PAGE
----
As I am drawn to spook light accounts like a moth to a flame, today I present a mysterious light seen in the Egyptian desert between Suez and Cairo.
Nor is the mirage the only phenomenon which makes its appearance in the desert. In February, 1851,I left Suez with my friend Maxton for Cairo, in a desert van, as I have mentioned on page 223. As we did not leave until nearly 5 o’clock in the evening, it soon became dark, especially as it had been raining a little, causing a haziness in the atmosphere. On reaching No. 13 Station, we had to change horses. Several teams were tried, but as the horses had all been out to clover, they were as wild as March hares,—kicking, plunging, jibbing, tearing, and rearing. This detained us for a full hour. At last we had a team that we thought would do, and off we went; but we had not gone more than a quarter of a mile before one of the horses turned as restive as any of its predecessors, and we insisted upon returning to the station. While waiting for another horse, we saw a brilliant light making towards us. It was about the size of a meshal, (See page 223,++) but more dazzling and more phosphorescent. We thought it was the light of some van coming specially from Cairo. It came nearer and nearer, and then, to our amazement, for some time gradually receded.** It then turned to our left, and suddenly disappeared.—”Here it comes again,” I exclaimed; “again from our right! Gone again! What can it be?” It could not have gone behind a hill, for there was only a vast plain for miles; neither could it have turned a corner, for the whole space was, as it were, an open sea of sand.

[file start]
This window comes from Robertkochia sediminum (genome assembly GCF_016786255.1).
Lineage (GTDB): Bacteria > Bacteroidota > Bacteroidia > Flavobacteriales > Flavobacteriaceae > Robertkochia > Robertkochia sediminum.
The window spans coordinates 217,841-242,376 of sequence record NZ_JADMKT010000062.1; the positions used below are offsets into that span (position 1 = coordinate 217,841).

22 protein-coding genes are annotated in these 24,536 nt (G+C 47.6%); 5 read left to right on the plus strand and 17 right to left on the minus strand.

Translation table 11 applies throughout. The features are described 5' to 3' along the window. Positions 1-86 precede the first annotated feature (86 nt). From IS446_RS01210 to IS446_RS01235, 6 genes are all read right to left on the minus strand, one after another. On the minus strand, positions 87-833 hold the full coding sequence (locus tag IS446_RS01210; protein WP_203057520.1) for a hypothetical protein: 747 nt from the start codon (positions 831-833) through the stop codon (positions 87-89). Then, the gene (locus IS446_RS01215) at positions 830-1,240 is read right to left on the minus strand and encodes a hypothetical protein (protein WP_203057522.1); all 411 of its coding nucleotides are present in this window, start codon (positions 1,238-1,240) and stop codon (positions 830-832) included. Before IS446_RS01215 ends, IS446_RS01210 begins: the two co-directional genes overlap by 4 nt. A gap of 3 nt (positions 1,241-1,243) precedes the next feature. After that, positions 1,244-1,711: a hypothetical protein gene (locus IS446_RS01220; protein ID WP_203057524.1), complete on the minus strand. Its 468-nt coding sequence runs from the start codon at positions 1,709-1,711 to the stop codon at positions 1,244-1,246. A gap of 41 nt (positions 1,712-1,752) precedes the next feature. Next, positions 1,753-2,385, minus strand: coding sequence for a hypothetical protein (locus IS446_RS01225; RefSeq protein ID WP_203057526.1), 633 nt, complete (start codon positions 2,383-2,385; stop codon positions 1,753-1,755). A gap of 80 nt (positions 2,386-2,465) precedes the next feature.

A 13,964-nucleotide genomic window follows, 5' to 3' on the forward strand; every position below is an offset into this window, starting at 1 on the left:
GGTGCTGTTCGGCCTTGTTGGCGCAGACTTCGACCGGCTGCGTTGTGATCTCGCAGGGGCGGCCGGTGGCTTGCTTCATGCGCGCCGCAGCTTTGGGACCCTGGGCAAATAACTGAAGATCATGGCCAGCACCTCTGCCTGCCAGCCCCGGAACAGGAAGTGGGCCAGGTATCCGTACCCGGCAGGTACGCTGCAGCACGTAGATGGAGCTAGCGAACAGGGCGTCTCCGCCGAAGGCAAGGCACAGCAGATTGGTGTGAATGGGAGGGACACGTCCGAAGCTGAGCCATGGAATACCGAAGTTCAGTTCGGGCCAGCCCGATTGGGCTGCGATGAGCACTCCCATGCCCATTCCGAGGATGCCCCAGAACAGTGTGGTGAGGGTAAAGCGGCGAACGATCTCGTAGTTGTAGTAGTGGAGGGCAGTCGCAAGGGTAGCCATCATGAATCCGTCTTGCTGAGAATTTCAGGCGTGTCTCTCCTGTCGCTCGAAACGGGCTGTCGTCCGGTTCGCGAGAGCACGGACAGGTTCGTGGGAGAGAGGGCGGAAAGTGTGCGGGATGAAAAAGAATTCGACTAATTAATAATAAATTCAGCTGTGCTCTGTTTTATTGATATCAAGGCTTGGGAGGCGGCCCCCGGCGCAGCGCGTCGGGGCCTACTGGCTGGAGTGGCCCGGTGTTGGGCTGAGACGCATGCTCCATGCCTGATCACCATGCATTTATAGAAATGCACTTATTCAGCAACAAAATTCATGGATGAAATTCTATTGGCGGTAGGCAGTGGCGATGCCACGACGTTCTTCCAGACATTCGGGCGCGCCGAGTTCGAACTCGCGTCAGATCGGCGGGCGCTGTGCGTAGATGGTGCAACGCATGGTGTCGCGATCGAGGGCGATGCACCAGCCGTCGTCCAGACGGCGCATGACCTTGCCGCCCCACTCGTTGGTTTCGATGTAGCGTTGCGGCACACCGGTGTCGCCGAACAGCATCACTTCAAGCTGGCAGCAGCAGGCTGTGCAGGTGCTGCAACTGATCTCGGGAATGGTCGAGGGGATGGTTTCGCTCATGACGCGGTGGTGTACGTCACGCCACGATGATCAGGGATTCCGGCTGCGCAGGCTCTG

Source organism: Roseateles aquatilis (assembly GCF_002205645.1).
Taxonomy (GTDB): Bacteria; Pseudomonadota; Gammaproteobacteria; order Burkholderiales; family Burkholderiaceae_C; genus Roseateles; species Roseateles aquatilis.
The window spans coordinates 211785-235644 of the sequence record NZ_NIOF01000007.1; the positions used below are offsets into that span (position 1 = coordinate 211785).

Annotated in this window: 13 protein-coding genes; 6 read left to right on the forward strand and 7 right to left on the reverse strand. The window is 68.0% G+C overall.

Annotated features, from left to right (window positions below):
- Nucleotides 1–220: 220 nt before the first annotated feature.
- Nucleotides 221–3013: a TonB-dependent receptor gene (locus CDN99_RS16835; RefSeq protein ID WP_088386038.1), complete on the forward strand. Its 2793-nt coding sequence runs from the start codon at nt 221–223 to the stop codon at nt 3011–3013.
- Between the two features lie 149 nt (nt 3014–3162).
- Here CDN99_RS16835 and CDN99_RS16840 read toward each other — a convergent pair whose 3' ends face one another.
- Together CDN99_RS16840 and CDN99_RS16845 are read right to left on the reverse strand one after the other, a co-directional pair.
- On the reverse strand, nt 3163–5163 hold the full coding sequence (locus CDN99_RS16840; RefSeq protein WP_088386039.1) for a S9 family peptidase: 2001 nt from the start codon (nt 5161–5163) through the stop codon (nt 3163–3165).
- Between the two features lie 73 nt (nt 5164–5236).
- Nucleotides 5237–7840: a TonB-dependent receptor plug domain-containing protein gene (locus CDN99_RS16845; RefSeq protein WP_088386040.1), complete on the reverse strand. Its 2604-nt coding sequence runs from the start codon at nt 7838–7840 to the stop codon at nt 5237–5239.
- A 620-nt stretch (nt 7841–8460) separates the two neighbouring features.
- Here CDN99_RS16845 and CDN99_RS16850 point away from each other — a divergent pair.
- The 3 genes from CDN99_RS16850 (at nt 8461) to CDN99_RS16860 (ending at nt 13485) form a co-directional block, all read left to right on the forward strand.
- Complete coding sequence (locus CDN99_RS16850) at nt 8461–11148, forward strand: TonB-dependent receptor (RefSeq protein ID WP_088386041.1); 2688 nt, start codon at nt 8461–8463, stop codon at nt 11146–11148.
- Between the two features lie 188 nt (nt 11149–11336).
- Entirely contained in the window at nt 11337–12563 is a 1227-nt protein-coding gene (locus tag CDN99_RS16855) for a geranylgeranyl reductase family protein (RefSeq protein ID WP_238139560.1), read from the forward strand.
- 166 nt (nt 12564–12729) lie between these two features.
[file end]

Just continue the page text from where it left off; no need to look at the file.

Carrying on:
The horses being now all right, we started off again. “O, Maxton,” I cried out, “look at that beautiful light in the horizon! Now it expands, now concentrates. How beautiful! See! Here is a light coming this way. How fast it is making up to us! It must be another van. Hollo! Why it is going back again, like the other; now it turns to the left; now it is gone! Here it is again. Now it is before us. Now it stands still. We are making up to it. It is a Bedouin’s fire, surely. No, it is far too bright. How brilliant! Now it seems as if it were a large pillar of fire in the middle of a lovely garden. Now we are opposite to it; now we pass it. Still in sight. What can it be? I never saw anything so enchanting.”—So said we all. The scene all about, though dark and dreary enough, was awfully grand. We were going on in a direct way, nevertheless it seemed as if we were going round, and round, and round, and as if large animals were constantly passing us, in all shapes, in rapid succession; but it was all an illusion. Our eyes ached while admiring the scene; and I believe if we had each had all the eyes of Argus, they would have strained in vain, had they attempted to scan its magnificence. An Arab youth, who stood behind the van, seemed perfectly horrified, and clung to the door as if he had been followed by a ghost. I think this was withal the darkest night I ever saw in Egypt.